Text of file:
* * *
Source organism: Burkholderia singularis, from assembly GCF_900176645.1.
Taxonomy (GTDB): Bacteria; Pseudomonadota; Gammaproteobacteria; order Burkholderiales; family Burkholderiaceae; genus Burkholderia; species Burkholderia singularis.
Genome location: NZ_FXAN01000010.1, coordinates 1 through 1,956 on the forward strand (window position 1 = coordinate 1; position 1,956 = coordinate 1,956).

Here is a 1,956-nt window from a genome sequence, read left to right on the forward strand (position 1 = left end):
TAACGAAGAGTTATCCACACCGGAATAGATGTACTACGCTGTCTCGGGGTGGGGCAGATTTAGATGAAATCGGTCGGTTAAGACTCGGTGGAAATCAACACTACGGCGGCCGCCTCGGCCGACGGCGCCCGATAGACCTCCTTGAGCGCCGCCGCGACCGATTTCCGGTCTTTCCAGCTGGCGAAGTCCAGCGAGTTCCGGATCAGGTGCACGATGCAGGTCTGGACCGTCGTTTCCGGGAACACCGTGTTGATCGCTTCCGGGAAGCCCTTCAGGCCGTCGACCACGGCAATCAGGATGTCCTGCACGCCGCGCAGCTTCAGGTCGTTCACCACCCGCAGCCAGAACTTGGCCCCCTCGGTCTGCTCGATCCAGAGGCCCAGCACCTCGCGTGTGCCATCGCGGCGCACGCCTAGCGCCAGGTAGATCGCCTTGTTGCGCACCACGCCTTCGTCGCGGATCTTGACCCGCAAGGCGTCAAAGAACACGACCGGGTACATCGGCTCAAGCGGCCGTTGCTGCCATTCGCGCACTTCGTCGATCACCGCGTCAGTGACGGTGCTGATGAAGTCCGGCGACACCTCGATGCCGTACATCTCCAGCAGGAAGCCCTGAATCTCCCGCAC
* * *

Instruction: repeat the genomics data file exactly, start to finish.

Source organism: Burkholderia singularis, from assembly GCF_900176645.1.
Taxonomy (GTDB): Bacteria; Pseudomonadota; Gammaproteobacteria; order Burkholderiales; family Burkholderiaceae; genus Burkholderia; species Burkholderia singularis.
Genome location: NZ_FXAN01000010.1, coordinates 1 through 1,956 on the forward strand (window position 1 = coordinate 1; position 1,956 = coordinate 1,956).

Here is a 1,956-nt window from a genome sequence, read left to right on the forward strand (position 1 = left end):
TAACGAAGAGTTATCCACACCGGAATAGATGTACTACGCTGTCTCGGGGTGGGGCAGATTTAGATGAAATCGGTCGGTTAAGACTCGGTGGAAATCAACACTACGGCGGCCGCCTCGGCCGACGGCGCCCGATAGACCTCCTTGAGCGCCGCCGCGACCGATTTCCGGTCTTTCCAGCTGGCGAAGTCCAGCGAGTTCCGGATCAGGTGCACGATGCAGGTCTGGACCGTCGTTTCCGGGAACACCGTGTTGATCGCTTCCGGGAAGCCCTTCAGGCCGTCGACCACGGCAATCAGGATGTCCTGCACGCCGCGCAGCTTCAGGTCGTTCACCACCCGCAGCCAGAACTTGGCCCCCTCGGTCTGCTCGATCCAGAGGCCCAGCACCTCGCGTGTGCCATCGCGGCGCACGCCTAGCGCCAGGTAGATCGCCTTGTTGCGCACCACGCCTTCGTCGCGGATCTTGACCCGCAAGGCGTCAAAGAACACGACCGGGTACATCGGCTCAAGCGGCCGTTGCTGCCATTCGCGCACTTCGTCGATCACCGCGTCAGTGACGGTGCTGATGAAGTCCGGCGACACCTCGATGCCGTACATCTCCAGCAGGAAGCCCTGAATCTCCCGCAC